Phenotype characterization was performed using two independent biological replicates. Samples for the substrate uptake and secretion rate were collected at regular intervals and filtered using a 0.22 μm filter (PVDF, Millipore). The measurements were performed using refractive index detection by HPLC (Agilent 12600 Infinity) with a Bio-Rad Aminex HPX87-H ion exclusion column. The HPLC method was the following: injection volume of 10 μL and 5 mM H2SO4 mobile phase set to a flow rate and temperature of 0.5 mL/min and 45 °C, respectively. The phenotype dataset was used for the aero-type classification of the strains as described previously4.

Metabolic flux mapping and estimation of H+/ATP value for ATP synthase

Flux mapping was done as previously described using a genome-scale model of metabolism and protein expression48. The same FoldME model was used for estimating the H+/ATP value for ATP synthase within each ETS variant and replicates. The model was constrained with phenotypic data (glucose uptake rate, acetate production rate) and expression data was layered on using the same methods used for the flux mapping48. In addition to these constraints, the necessary ETS genes for each variant were knocked out. Proton pumping ratios from 2.5 to 4.5 were sampled by changing the stoichiometry of the ATPS4rpp reaction in the ME-model, and then the proton pumping ratio was optimized so that the model produced a biomass dilution rate that matched the experimentally determined growth rate.

ATS proteome allocation calculation

The same FoldME model was used for the proteome allocation calculation as the flux mapping and ATP synthase estimation calculations. The model was constrained with phenotypic data (glucose uptake rate, acetate production rate, growth rate) and expression data was layered on using the same methods used for the flux mapping. Solutions from the fully constrained ME-models were then used for calculating proteome allocation. Total proteome allocation for each strain was calculated as follows:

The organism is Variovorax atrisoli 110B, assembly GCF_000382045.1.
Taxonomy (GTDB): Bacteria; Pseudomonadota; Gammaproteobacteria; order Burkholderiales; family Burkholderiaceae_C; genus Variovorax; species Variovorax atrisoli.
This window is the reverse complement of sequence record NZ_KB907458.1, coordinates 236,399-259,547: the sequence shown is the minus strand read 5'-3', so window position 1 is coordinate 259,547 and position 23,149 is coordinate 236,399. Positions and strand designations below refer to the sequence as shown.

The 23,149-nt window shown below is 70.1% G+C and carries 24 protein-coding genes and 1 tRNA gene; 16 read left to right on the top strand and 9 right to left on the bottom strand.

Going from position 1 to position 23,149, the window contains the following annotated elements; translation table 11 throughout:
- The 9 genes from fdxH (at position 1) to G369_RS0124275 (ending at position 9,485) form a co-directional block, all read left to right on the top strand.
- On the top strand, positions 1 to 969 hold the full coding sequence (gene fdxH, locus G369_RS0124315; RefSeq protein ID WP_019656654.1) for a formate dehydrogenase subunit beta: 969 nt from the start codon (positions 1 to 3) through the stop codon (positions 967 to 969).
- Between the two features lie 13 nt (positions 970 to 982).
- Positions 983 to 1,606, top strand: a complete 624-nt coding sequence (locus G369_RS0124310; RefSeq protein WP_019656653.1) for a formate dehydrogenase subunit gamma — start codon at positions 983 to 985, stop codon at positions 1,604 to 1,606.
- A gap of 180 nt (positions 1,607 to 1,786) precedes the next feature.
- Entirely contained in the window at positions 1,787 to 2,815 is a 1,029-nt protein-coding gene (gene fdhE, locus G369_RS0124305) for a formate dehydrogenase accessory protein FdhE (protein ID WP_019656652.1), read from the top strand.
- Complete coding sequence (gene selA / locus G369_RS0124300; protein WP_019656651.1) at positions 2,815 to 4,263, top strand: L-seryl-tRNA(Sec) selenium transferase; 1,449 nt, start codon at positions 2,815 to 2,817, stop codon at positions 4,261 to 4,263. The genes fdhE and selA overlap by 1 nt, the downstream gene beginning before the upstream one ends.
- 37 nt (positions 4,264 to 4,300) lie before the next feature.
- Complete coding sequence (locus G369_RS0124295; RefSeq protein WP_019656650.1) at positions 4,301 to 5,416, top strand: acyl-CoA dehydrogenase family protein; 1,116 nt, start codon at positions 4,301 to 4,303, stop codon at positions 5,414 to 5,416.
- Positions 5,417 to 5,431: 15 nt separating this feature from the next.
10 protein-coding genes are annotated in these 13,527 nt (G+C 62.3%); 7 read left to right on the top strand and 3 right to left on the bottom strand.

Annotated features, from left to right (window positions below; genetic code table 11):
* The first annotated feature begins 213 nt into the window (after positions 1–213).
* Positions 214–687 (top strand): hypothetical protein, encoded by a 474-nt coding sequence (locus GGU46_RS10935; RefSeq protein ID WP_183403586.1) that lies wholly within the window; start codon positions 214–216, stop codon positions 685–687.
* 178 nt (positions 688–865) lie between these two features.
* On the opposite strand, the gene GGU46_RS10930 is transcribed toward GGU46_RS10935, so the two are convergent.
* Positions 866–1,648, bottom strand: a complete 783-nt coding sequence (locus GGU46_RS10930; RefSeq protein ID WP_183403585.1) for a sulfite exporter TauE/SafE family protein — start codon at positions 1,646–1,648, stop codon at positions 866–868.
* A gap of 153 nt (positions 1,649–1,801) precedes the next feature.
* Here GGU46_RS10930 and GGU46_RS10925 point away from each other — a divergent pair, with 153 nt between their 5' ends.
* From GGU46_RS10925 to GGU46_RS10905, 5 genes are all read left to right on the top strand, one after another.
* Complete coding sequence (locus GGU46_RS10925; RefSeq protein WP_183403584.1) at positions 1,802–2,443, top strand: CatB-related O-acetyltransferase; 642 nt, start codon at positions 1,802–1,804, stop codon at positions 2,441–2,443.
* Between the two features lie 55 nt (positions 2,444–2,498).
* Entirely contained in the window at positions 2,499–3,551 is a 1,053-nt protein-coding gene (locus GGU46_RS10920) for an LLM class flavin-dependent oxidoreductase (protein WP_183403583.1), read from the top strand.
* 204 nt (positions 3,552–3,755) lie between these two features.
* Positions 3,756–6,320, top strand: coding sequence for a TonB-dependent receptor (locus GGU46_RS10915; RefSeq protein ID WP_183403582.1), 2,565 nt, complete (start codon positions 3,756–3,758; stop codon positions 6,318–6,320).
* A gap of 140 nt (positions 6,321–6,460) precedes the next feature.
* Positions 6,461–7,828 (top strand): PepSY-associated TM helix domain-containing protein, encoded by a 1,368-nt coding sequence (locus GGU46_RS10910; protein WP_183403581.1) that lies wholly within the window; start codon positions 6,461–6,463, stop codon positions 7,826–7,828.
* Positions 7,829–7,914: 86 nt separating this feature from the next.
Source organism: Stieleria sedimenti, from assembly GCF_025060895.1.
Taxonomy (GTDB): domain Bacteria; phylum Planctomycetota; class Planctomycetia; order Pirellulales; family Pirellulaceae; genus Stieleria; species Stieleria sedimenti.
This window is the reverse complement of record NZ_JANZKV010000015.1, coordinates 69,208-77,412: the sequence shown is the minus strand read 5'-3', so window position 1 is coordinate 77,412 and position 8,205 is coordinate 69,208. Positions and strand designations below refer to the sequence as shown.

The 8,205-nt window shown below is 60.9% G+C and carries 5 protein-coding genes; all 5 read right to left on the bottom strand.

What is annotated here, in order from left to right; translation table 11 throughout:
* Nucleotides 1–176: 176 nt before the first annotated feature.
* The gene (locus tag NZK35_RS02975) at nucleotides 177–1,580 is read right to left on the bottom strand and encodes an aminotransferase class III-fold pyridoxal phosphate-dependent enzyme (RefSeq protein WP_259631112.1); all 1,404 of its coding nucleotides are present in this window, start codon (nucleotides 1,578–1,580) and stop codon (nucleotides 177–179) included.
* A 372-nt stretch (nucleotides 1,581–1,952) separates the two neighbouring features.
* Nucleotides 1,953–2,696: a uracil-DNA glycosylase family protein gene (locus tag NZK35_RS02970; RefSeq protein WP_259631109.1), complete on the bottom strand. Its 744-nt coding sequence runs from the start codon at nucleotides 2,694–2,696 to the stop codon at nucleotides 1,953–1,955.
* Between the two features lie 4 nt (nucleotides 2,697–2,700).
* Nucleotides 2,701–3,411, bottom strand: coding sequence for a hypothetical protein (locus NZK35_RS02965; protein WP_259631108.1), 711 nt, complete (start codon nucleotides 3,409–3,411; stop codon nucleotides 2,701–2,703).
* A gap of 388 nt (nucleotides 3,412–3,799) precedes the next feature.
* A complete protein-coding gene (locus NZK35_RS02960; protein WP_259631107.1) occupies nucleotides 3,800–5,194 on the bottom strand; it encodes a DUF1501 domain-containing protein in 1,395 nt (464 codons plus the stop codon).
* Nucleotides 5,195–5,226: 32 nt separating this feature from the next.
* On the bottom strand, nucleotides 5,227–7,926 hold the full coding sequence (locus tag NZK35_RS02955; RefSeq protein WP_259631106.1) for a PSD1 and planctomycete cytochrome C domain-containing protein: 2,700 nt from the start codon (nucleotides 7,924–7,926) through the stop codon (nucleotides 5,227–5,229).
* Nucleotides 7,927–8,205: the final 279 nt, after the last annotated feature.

$${Total}\,{Proteome}\,{Allocation}\,=\,\mathop{\sum}\limits_{i}{{mw}}_{i}\,*\, {V}_{i}^{{translation}}$$

Where \({{mw}}_{i}\) and \({V}_{i}^{{translation}}\) represents the molecular weight and translation flux of the ith protein in the model. Total proteome allocated to the ATS was calculated as follows:

$${Proteome}\,{Allocated}\,{to}\,{ATS}\,=\,\mathop{\sum}\limits_{i}{{mw}}_{i}\,*\, {V}_{i}^{{translation}}$$

where \({{mw}}_{i}\) and \({V}_{i}^{{translation}}\) represents the molecular weight and translation flux of the ith protein in the ATS (209 genes total). The list of 209 ATS genes was generated based on Clusters of Orthologous Groups (COG) and Gene Ontology (GO) categories to include as many relevant genes as possible to represent pathways involved in ATP production, then filtered to remove genes that are never expressed in the multiple model simulations. Mass fraction of proteome allocation to the ATS was calculated as a ratio of the two values for each strain.

Calculation of the total ATP produced by the ATS used the same fully constrained ME-model. A list of all metabolic reactions associated with ATS genes was curated. Reactions that consumed or produced ATP were noted and the stoichiometric coefficient associated with ATP was used as a modifier for calculating the total ATP production as follows (Table 1):

$${Total}\,{ATP}\,{Production}\,=\,\mathop{\sum}\limits_{i}{c}_{i}\,*\, {V}_{i}^{{metabolic}}$$

where \({c}_{i}\) and \({V}_{i}^{{metabolic}}\)represents the ATP stoichiometric coefficient and the metabolic flux of the ith ATS associated reaction in the table below.

Table 1 Reactions that consume or produce ATP and corresponding stoichiometric coefficient.